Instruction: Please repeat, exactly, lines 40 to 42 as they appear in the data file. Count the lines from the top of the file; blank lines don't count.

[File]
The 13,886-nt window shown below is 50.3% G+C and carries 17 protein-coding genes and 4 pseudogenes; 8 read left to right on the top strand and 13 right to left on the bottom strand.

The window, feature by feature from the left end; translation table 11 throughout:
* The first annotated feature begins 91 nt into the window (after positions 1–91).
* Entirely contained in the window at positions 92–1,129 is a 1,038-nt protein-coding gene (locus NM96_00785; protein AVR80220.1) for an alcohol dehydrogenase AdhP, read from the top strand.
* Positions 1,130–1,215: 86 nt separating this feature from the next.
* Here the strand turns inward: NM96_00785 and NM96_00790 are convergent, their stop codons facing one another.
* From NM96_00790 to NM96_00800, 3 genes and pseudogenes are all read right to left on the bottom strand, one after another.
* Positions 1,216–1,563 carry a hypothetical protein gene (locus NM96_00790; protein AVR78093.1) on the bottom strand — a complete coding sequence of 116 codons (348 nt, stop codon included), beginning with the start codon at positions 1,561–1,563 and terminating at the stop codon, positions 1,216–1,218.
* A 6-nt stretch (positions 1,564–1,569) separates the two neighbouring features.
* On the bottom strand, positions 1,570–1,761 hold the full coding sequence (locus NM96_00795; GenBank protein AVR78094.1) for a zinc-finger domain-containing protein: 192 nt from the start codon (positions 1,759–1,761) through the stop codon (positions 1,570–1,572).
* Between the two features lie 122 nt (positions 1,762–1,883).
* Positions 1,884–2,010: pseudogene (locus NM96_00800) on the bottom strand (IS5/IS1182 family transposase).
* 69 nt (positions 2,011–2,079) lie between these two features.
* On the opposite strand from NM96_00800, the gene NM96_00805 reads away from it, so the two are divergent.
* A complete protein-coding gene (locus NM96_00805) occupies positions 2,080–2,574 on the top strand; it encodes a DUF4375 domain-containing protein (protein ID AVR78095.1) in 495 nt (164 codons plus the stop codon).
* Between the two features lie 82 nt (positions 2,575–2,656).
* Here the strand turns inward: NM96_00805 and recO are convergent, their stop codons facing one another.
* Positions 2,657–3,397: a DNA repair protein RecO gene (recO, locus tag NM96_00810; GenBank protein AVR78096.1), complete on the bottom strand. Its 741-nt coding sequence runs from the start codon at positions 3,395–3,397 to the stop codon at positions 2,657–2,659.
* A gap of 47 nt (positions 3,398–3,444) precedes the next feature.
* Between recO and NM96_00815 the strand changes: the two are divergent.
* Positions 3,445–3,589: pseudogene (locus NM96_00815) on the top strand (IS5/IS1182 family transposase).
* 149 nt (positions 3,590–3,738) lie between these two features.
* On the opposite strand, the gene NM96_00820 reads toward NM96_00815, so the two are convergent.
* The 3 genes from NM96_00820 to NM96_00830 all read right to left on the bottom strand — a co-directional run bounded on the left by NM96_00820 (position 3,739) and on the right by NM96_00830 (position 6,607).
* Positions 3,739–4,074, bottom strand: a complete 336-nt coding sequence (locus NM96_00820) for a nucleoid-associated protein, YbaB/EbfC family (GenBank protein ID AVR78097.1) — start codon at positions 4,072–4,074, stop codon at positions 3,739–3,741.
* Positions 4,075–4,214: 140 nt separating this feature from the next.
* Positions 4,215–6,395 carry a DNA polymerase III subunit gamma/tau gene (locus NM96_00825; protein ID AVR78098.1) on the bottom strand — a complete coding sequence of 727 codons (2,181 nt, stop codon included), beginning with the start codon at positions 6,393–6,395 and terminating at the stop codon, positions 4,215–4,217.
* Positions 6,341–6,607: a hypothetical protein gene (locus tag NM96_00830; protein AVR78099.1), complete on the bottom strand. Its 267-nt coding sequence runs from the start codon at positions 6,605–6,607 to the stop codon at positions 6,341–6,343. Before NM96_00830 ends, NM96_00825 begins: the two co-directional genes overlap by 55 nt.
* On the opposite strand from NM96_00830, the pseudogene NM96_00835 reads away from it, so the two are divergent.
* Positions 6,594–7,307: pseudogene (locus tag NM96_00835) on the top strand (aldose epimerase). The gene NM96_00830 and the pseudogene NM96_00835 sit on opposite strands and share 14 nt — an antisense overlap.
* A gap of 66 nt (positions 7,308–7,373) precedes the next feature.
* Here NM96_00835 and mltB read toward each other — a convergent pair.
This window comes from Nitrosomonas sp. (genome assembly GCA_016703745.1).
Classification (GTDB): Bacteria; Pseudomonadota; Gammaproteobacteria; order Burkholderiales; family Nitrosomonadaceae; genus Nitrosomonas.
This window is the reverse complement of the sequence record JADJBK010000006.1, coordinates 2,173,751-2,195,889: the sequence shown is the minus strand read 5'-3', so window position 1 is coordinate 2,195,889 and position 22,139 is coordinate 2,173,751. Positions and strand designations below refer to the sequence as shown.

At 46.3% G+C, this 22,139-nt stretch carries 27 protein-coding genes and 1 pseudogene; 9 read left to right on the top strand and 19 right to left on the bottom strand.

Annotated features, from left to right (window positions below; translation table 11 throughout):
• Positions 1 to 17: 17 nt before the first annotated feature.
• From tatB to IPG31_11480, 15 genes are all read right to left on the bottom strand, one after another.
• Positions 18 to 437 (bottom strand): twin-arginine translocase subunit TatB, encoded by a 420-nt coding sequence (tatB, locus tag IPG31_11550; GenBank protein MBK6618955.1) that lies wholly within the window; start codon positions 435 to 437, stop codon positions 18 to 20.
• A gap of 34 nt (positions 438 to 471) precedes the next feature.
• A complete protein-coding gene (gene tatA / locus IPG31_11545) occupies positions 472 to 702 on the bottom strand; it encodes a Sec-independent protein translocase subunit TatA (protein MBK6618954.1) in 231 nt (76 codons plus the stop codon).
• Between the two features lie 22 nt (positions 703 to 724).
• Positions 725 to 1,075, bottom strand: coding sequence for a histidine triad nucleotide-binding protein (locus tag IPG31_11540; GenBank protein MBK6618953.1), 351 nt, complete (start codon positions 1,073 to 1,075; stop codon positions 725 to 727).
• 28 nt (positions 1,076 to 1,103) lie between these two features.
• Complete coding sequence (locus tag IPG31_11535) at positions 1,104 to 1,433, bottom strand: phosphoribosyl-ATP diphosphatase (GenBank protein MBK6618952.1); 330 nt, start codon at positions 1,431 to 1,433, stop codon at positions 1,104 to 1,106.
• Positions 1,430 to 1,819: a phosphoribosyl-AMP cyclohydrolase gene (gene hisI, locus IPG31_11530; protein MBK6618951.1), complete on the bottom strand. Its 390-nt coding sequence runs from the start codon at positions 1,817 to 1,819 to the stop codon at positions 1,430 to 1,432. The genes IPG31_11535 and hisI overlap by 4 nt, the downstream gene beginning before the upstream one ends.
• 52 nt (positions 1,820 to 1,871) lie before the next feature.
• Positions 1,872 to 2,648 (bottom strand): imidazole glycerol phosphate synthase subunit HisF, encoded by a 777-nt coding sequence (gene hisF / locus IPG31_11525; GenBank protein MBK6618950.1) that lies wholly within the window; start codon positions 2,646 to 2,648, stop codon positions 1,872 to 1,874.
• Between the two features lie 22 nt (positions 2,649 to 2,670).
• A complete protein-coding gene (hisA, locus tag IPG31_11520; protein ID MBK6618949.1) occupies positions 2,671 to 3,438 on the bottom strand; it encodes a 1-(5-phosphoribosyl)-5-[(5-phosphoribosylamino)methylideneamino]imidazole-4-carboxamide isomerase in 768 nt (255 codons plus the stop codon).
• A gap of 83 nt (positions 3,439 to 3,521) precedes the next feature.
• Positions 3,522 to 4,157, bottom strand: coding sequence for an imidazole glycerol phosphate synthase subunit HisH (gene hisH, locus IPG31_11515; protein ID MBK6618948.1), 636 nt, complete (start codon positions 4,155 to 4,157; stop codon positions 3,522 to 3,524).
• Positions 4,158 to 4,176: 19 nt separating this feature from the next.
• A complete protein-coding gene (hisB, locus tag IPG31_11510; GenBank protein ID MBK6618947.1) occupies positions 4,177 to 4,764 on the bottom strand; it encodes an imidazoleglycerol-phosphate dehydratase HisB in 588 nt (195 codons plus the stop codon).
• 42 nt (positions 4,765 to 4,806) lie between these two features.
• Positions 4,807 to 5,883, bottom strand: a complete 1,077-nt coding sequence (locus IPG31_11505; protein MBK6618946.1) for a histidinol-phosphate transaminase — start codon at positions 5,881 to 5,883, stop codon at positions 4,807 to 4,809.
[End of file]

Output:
• Positions 18 to 437 (bottom strand): twin-arginine translocase subunit TatB, encoded by a 420-nt coding sequence (tatB, locus tag IPG31_11550; GenBank protein MBK6618955.1) that lies wholly within the window; start codon positions 435 to 437, stop codon positions 18 to 20.
• A gap of 34 nt (positions 438 to 471) precedes the next feature.
• A complete protein-coding gene (gene tatA / locus IPG31_11545) occupies positions 472 to 702 on the bottom strand; it encodes a Sec-independent protein translocase subunit TatA (protein MBK6618954.1) in 231 nt (76 codons plus the stop codon).